In February, USFWS Director Martha Williams wrote a letter to FWP Director Henry Worsech highlighting state laws that might work counter to Montana’s efforts to assume control over grizzlies. She wrote that the 2023 legislative session “presents a good opportunity” to address those concerns.

The Legislature took Williams’ recommendation to heart. Though lawmakers ultimately decided to shelve a proposal titled “require management of delisted grizzly bears at sustainable levels,” they did pass Senate Bill 295, “Revising Laws to Accommodate Grizzly Delisting.” That bill directs the state to “manage grizzly bear populations at levels necessary to maintain delisted status,” by sticking to an established mortality threshold. SB 295 critics note that it makes it legal, post-delisting, for a rancher to obtain a permit to kill a bear “threatening” livestock without specifying the behavior that constitutes “threatening.”

Mindful of Williams’ recommendations — and Gov. Greg Gianforte’s explicit desire to resume state management of grizzlies — the Legislature balked at passing predator hunting measures sponsored by Rep. Paul Fielder, R-Thompson Falls. Fielder had attempted to write seasons for trapping wolves and pursuing black bears with hounds into state law. He also sought to override the Fish and Wildlife Commission’s ability to disallow neck snares. All three proposals narrowly failed the GOP-supermajority in the House, largely due to concerns that they would lead to preventable grizzly bear deaths.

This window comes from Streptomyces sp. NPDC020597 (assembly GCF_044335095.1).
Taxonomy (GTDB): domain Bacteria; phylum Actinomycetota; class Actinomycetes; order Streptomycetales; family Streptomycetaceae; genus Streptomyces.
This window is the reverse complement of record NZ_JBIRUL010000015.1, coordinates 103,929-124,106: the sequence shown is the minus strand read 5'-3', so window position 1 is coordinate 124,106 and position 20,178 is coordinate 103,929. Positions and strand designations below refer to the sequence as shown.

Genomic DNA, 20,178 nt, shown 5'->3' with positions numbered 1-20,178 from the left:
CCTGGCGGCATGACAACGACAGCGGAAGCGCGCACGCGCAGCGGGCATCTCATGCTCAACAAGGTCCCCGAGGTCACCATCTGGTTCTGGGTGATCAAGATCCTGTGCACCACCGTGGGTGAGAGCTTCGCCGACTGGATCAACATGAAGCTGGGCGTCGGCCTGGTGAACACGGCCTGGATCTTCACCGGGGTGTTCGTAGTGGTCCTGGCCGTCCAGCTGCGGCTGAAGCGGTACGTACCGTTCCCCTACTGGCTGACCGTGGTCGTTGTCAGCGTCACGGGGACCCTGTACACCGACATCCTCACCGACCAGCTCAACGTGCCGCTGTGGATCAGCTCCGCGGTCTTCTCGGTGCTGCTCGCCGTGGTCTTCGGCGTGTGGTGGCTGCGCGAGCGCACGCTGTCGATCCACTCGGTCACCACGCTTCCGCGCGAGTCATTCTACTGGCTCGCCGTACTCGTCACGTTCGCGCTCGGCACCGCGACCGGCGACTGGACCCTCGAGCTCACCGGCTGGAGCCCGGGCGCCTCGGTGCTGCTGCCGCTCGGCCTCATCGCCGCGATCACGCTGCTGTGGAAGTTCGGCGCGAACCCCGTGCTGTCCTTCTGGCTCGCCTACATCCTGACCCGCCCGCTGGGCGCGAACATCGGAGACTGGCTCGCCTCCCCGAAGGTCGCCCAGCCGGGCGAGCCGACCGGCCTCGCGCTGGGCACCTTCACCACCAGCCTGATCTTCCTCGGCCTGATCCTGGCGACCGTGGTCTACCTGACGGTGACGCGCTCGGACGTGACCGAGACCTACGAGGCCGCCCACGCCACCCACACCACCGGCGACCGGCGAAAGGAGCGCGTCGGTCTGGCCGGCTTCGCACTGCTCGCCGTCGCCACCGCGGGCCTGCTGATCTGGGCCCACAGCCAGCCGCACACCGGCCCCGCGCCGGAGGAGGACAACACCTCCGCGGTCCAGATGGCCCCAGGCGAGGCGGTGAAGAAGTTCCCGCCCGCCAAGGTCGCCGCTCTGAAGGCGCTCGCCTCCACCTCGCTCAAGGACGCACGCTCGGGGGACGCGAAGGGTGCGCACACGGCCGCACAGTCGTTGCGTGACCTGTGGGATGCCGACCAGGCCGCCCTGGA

One of the Legislature’s biggest fights concerning land management —  where marijuana tax revenues should be allocated — remains unresolved. Gianforte and backers of a bill that garnered the approval of 86% of lawmakers remain locked in a tense separation-of-powers tussle over a bill that would establish a fund to support habitat and conservation initiatives.

Marijuana tax allocation had been a long-simmering fight this session, but it hit a fever pitch during the Legislature’s final week. 

A variety of different visions for the marijuana taxes emerged this session as policymakers garnered clarity on just how much money is at stake: more than $50 million annually. Some legislators, such as Rep. Marta Bergtolio, R-Montana City, suggested that the Legislature should cut the allocations for conservation and recreation programs codified in law last session and funnel more money toward law enforcement and the Department of Justice. Others, such as Rep. Bill Mercer, R-Billings, and House Appropriations Chair Rep. Llew Jones, R-Conrad, called for the bulk of collections to go toward the General Fund so lawmakers have an opportunity to allocate the funds toward the state’s most pressing needs on a session-by-session basis. But Senate Bill 442, the proposal that garnered the most support among both lawmakers and public commenters, seeks to divide those revenues between county road construction and maintenance, conservation and recreation initiatives, and programming for addiction treatment and veterans. A sizable chunk would go toward the General Fund as well.